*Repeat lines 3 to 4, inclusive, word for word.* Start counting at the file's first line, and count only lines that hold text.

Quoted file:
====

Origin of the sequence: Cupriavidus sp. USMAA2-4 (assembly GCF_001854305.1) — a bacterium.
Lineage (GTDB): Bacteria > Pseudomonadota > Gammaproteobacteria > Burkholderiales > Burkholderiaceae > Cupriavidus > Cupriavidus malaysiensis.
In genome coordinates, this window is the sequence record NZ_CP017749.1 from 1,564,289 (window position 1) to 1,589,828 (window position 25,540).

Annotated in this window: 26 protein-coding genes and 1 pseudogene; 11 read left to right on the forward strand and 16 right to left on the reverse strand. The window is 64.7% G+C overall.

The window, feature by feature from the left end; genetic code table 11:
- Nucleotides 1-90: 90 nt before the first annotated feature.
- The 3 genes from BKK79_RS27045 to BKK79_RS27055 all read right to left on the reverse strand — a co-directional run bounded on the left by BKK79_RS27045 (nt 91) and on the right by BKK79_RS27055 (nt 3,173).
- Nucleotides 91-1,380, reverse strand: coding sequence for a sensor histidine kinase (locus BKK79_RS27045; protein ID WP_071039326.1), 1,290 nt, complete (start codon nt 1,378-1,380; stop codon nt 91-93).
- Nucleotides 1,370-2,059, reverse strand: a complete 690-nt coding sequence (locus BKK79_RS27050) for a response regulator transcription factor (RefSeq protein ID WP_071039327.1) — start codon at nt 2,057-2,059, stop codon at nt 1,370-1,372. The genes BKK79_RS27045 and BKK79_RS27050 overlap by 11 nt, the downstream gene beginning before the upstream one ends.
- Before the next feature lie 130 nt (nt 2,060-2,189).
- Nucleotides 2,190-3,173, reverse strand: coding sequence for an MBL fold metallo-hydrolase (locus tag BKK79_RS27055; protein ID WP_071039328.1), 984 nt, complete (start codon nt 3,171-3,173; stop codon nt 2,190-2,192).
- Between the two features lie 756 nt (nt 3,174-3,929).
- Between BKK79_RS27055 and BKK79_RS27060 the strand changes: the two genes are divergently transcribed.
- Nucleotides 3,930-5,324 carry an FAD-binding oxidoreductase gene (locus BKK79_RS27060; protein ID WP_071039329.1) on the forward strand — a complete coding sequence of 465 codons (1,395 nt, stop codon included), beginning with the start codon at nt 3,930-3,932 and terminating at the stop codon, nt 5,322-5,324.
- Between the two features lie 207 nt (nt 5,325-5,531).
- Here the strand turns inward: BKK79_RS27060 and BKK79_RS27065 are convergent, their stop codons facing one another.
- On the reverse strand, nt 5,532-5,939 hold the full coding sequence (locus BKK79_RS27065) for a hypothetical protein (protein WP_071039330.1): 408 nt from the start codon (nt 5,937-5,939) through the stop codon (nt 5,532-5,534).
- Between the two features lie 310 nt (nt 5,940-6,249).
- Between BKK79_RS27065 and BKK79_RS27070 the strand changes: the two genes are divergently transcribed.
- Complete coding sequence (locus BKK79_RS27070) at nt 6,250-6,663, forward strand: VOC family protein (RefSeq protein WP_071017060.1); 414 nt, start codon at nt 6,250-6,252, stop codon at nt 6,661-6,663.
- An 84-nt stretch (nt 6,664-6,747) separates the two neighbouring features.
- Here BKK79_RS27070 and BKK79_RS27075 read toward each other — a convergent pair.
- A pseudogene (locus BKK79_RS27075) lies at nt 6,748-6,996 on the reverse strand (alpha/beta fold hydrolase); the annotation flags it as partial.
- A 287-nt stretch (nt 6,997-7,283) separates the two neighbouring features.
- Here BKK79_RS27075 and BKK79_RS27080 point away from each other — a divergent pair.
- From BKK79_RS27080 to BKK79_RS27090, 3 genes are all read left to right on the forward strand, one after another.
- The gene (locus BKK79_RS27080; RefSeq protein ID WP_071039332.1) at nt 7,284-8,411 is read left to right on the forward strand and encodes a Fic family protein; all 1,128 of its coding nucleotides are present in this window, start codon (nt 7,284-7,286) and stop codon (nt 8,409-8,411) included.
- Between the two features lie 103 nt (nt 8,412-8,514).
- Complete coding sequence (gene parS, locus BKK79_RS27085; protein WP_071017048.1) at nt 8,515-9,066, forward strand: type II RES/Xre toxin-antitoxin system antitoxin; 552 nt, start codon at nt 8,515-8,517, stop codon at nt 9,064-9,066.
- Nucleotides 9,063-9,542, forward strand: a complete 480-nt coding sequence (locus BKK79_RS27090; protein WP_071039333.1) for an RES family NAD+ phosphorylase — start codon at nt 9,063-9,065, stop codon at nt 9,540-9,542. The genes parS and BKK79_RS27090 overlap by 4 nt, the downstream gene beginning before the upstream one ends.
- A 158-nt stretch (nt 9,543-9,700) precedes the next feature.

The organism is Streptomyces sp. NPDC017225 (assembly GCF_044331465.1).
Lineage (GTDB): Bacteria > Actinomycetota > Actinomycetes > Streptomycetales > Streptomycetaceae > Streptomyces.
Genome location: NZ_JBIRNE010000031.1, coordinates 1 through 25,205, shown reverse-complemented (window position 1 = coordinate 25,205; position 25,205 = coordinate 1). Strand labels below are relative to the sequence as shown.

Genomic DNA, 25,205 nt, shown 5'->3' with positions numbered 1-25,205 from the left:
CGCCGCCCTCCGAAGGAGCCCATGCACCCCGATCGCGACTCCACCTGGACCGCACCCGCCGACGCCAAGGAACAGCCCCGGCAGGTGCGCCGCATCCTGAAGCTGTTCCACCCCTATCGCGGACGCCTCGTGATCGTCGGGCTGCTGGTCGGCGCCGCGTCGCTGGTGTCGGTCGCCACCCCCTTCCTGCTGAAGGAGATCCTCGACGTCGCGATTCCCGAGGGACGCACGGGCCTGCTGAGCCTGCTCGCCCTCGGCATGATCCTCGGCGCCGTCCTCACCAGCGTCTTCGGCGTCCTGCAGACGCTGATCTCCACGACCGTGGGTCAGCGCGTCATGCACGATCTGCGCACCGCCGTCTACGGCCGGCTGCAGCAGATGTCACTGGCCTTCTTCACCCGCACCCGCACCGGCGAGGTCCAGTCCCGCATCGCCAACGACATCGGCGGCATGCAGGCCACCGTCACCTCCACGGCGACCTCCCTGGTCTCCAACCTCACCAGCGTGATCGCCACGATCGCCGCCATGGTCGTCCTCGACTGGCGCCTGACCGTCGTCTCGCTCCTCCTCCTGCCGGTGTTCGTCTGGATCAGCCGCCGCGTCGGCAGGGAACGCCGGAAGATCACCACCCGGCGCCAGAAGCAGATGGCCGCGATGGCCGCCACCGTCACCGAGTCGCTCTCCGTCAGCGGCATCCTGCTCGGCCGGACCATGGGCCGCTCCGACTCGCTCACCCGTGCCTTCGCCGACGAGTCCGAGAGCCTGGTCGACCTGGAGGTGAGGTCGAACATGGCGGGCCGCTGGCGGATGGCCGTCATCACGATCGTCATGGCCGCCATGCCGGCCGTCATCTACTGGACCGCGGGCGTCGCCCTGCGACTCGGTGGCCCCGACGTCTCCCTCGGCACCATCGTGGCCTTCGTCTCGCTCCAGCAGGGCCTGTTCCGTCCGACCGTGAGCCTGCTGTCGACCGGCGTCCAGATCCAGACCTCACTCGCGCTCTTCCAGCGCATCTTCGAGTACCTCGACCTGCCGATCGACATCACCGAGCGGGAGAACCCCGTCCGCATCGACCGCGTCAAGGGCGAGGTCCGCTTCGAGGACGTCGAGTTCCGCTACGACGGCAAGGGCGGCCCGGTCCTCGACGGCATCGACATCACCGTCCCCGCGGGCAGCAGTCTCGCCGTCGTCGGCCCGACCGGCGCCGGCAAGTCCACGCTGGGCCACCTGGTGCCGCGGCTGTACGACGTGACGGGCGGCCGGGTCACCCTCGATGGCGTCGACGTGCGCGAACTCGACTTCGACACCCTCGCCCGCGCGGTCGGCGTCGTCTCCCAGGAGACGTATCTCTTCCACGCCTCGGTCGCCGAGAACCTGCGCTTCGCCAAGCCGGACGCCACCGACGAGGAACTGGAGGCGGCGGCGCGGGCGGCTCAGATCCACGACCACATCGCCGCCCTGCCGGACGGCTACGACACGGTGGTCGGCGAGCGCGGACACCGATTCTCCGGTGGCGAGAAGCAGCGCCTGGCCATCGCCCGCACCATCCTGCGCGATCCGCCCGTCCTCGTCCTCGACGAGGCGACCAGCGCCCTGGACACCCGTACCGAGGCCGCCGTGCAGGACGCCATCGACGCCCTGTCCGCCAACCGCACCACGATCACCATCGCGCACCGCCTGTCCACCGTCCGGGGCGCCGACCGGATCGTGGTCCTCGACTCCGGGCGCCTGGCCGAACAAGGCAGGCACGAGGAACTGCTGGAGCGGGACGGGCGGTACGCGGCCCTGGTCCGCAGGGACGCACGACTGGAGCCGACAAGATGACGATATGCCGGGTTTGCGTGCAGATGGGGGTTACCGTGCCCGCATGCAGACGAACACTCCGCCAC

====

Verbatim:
In genome coordinates, this window is the sequence record NZ_CP017749.1 from 1,564,289 (window position 1) to 1,589,828 (window position 25,540).

Annotated in this window: 26 protein-coding genes and 1 pseudogene; 11 read left to right on the forward strand and 16 right to left on the reverse strand. The window is 64.7% G+C overall.